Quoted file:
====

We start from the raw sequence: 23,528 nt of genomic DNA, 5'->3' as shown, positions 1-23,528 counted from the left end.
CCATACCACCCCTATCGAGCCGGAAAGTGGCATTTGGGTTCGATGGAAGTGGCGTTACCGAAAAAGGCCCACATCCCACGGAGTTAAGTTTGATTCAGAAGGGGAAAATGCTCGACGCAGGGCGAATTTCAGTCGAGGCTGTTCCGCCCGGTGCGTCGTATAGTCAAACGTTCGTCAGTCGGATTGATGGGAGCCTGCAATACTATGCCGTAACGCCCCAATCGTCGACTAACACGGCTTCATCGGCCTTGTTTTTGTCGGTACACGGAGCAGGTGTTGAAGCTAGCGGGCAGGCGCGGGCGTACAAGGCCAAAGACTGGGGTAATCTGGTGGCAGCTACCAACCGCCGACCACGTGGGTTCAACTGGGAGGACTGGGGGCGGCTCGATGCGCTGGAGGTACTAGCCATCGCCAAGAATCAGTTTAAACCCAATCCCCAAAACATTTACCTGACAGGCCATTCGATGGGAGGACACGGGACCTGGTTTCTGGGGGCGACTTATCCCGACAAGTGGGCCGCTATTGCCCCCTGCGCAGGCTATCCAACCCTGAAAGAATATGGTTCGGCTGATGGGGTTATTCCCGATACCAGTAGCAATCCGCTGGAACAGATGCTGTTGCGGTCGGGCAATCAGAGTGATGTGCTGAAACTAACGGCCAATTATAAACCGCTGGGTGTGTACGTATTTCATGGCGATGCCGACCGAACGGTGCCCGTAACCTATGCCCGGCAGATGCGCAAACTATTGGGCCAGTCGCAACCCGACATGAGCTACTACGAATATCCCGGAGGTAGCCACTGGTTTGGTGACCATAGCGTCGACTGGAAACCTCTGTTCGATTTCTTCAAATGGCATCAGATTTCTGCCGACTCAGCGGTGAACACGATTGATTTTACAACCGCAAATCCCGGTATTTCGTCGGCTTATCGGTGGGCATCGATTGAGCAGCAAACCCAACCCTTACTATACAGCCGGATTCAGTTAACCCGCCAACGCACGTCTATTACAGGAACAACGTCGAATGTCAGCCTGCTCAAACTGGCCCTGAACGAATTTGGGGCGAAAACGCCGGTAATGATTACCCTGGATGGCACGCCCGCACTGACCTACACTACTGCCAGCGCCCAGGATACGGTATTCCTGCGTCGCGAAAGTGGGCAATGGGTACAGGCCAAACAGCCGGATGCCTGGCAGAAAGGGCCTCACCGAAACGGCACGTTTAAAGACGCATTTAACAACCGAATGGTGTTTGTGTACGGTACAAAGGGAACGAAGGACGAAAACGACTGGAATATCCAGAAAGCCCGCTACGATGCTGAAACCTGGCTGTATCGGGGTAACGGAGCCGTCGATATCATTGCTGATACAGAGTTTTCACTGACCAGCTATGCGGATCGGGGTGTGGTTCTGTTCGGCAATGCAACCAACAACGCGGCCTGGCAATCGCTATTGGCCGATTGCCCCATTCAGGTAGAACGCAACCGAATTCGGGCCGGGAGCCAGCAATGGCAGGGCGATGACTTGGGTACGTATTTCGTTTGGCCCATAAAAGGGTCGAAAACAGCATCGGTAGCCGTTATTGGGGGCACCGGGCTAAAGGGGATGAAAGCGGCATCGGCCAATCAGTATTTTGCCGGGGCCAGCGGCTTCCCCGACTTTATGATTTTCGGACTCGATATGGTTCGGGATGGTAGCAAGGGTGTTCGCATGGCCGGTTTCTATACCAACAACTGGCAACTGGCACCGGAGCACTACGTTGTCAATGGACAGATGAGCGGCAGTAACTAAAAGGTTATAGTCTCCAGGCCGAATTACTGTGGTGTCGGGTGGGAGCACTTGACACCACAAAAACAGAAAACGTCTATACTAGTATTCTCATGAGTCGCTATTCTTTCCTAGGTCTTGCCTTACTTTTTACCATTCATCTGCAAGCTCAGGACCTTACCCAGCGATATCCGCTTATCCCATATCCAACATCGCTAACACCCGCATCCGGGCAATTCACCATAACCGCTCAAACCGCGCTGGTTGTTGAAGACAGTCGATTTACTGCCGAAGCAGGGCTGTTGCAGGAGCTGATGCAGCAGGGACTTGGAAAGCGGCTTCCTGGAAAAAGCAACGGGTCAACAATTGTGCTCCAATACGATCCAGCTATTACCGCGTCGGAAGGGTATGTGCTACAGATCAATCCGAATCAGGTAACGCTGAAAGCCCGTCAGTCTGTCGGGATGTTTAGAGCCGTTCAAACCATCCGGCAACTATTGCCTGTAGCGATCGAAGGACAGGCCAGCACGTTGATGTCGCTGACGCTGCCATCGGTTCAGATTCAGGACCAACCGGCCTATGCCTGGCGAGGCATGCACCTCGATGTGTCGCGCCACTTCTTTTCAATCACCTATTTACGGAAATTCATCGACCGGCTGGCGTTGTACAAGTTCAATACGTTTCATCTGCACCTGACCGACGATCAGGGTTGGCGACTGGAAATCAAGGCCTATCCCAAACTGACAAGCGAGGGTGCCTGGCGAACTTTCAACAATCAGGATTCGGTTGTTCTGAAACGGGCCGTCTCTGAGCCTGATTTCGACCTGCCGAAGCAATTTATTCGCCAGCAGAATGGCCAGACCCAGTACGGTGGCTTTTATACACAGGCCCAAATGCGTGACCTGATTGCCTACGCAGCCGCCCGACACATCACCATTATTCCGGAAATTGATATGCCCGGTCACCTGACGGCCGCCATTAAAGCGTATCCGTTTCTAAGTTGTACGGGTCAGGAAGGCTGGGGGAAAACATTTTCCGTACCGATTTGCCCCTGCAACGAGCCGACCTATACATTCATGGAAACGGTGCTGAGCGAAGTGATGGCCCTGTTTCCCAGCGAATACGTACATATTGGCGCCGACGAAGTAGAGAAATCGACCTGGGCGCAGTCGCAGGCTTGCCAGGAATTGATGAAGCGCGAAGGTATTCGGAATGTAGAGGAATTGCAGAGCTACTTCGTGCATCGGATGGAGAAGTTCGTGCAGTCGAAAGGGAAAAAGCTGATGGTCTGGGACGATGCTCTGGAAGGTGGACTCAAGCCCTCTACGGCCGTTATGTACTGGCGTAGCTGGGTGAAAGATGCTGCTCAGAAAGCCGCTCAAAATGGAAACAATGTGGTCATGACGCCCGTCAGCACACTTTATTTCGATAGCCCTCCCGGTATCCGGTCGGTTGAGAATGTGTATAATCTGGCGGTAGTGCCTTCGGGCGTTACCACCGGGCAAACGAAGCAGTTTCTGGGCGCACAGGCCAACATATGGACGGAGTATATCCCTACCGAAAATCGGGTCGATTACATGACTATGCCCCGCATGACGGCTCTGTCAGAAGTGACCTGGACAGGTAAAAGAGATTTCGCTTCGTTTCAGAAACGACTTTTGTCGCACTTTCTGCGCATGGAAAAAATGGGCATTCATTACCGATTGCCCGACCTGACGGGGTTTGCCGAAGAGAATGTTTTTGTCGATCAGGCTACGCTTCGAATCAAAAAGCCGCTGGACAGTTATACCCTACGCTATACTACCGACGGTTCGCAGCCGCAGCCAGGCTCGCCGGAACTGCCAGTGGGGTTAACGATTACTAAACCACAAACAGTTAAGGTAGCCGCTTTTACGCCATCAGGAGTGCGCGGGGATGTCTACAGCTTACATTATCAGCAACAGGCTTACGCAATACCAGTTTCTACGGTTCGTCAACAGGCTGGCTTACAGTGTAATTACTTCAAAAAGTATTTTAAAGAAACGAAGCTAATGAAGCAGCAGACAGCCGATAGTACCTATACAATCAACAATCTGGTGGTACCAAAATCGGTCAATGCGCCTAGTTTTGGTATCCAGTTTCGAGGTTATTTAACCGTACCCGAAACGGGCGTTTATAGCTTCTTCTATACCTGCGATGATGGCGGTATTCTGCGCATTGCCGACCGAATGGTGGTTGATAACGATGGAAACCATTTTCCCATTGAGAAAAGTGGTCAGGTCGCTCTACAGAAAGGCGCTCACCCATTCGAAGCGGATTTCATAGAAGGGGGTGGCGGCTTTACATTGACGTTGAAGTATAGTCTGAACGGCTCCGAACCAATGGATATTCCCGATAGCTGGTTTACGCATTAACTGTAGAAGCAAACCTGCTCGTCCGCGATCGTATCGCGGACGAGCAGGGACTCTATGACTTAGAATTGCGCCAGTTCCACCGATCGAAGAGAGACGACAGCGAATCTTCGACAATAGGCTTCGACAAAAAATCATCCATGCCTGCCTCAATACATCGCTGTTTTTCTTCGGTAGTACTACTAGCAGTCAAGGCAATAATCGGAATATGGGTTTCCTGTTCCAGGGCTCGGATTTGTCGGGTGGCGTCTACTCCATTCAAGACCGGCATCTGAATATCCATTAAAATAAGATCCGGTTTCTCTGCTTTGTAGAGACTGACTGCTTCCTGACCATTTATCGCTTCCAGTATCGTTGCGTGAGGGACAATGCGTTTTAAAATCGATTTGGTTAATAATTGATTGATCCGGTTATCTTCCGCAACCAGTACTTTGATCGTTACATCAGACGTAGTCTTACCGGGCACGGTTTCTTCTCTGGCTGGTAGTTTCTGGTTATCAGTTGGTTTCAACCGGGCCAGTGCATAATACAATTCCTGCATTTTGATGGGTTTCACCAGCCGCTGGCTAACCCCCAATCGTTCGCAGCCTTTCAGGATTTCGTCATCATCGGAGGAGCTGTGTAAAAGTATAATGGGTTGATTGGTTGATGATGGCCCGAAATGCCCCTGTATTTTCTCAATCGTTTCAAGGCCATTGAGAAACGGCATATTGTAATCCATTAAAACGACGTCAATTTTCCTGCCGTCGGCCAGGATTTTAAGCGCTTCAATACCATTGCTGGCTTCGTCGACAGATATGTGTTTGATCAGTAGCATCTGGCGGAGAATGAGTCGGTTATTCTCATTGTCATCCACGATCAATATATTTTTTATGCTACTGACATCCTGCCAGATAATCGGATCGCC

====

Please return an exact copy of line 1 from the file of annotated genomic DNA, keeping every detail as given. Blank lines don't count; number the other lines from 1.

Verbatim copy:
We start from the raw sequence: 23,528 nt of genomic DNA, 5'->3' as shown, positions 1-23,528 counted from the left end.